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Thread: Saloman Speedcross still the go to?

  1. #11
    Likes Marmite Clusterfrack's Avatar
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    I like the Salomon Speedcross and have a couple pairs of the old Fellraisers. But on the gravel we typically shoot on here, nothing works as well for me as baseball cleats. They last me about a year, and I can buy two for the price of one pair of Salomon.

    Note: soccer cleats are a no-go, since they lack front spikes.
    "BJJ is sort of like nonconsensual yoga"
    "You don’t really graduate from certain problems or certain things… like you always have to work on trigger control and pulling the trigger straight. " --Ben Stoeger 1/24/2018

  2. #12
    Site Supporter Norville's Avatar
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    I just RO’d the WI Section match, and I’d say it was 2/3 Salomon, 1/3 everything else.

    I have two pairs, one mesh and one Goretex. Plus a pair of Inov8 that I got on closeout. Bombas are cheaper and people seem to like them, maybe because there are cheaper. The Adidas trail shoe is pretty aggressive as well, I saw a few of those.

    One of my fellow ROs was wearing the Hoka One mid hikers, not to shoot but for RO tasks they were more than adequate, and superbly comfortable with the huge amount of padding.

  3. #13
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    My "running" shoe used to be a Brooks Adrenaline GTS as I supinate and need the stability. I recently bought a pair of Hoka Gaviota 3. They are a game changer in terms of comfort.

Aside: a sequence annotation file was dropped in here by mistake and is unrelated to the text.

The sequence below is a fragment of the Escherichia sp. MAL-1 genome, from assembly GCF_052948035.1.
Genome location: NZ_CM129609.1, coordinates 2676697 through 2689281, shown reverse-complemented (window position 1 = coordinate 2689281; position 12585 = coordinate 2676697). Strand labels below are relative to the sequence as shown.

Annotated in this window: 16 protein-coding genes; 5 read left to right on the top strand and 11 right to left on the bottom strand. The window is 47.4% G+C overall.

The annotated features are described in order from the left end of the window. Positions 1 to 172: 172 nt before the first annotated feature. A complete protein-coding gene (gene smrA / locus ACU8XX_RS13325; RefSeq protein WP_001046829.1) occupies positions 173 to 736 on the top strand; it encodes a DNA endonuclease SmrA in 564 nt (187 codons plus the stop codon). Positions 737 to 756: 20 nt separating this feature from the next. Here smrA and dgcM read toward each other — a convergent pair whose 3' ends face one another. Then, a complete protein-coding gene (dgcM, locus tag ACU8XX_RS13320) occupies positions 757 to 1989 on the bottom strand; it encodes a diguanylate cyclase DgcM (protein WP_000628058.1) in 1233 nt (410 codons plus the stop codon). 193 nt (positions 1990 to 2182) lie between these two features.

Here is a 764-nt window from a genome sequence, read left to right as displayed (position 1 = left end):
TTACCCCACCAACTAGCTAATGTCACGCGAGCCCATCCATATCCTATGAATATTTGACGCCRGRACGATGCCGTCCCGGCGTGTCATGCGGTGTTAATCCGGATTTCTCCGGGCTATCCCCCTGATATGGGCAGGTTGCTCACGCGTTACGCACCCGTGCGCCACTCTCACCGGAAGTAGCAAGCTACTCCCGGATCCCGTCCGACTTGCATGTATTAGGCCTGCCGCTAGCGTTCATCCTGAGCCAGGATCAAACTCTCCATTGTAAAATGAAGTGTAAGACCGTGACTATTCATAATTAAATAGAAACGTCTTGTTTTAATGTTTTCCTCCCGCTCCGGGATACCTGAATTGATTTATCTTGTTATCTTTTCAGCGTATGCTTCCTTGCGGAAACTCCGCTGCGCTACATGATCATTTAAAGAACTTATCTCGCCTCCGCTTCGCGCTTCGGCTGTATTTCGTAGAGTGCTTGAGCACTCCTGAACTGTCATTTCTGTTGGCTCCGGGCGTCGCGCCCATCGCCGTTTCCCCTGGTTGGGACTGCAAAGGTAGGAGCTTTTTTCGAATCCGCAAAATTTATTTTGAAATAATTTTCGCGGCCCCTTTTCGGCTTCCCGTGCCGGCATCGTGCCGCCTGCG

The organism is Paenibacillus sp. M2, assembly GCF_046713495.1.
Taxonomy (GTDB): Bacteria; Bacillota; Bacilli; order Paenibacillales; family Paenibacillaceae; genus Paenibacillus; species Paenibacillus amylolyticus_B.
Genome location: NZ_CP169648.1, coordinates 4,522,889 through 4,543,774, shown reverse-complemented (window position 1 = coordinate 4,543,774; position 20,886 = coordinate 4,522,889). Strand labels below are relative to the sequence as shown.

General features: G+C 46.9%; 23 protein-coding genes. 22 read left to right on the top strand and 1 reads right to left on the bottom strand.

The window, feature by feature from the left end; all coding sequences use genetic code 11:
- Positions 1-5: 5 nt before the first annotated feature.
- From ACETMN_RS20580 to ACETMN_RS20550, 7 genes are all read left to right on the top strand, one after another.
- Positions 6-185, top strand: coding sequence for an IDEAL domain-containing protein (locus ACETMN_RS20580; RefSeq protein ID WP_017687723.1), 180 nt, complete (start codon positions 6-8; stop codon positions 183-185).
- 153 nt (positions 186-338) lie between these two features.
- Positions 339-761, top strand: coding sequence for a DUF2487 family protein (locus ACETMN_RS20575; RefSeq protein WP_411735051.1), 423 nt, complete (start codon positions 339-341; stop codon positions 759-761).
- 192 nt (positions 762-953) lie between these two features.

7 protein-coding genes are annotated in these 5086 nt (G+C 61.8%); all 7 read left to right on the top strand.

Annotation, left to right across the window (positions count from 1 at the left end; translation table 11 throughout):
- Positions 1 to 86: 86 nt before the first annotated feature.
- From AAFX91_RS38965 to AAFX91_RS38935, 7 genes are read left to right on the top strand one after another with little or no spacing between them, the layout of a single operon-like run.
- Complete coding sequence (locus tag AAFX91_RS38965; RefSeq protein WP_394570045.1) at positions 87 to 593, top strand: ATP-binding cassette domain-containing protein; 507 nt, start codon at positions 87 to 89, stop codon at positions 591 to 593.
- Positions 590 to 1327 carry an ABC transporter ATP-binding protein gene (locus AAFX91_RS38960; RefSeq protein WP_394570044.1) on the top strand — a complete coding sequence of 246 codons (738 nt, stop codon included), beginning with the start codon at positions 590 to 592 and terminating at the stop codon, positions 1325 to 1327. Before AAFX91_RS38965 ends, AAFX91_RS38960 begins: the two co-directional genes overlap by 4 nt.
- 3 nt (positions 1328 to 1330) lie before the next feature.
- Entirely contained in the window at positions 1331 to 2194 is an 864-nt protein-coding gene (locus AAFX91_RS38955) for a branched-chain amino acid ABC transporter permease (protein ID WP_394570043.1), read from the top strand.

I know they have a fairly wide toe box in their "regulars" and have some in wide as well


    Hoka's Trail Running Shoe in wide-The Speedgoat 4


    https://www.hoka.com/en/us/mens-trai...525_color=DGGA
    I am not your attorney. I am not giving legal advice. Any and all opinions expressed are personal and my own and are not those of any employer-past, present or future.

  4. #14
    Value Instiller RJ's Avatar
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    Quote Originally Posted by vcdgrips View Post
    Based on my time w Scouts, the default recommendations for Dad with wide feet were New Balance and Keen given NBs availability of 2E/4E shoes and Keens wider toe box across the line.

    I have hiked in a pair of Inov8s and Merrell Moab Ventilators when I was preparing for Philmont. Merrell claims to have wide widths in that shoe as well.

    It is true that Salomon now advertised they have wides. Proceed with caution as their normal shoe was definitely on the narrow side such that their wides, I suspect, will come in on the narrow side relatively speaking.

    The brand itself is extremely popular in LEO circles as well as both a lifestyle/daily driver and tactical shoe displacing Merrell as the shoe I see the most on agents these days.

    Finally, if it matters, Salomon is owned by a mainland China conglomerate.
    Holy crap you went to Philmont?! If you mentioned it before I missed it. Awesome.

    I got my Arrowhead badge in 2010, and it was the hardest physical thing I've ever accomplished.

  5. #15
    Quote Originally Posted by Clusterfrack View Post
    I like the Salomon Speedcross and have a couple pairs of the old Fellraisers. But on the gravel we typically shoot on here, nothing works as well for me as baseball cleats. They last me about a year, and I can buy two for the price of one pair of Salomon.

    Note: soccer cleats are a no-go, since they lack front spikes.
    I have a set of those Adidas baseball cleats and I went back to my trusty Inov8s.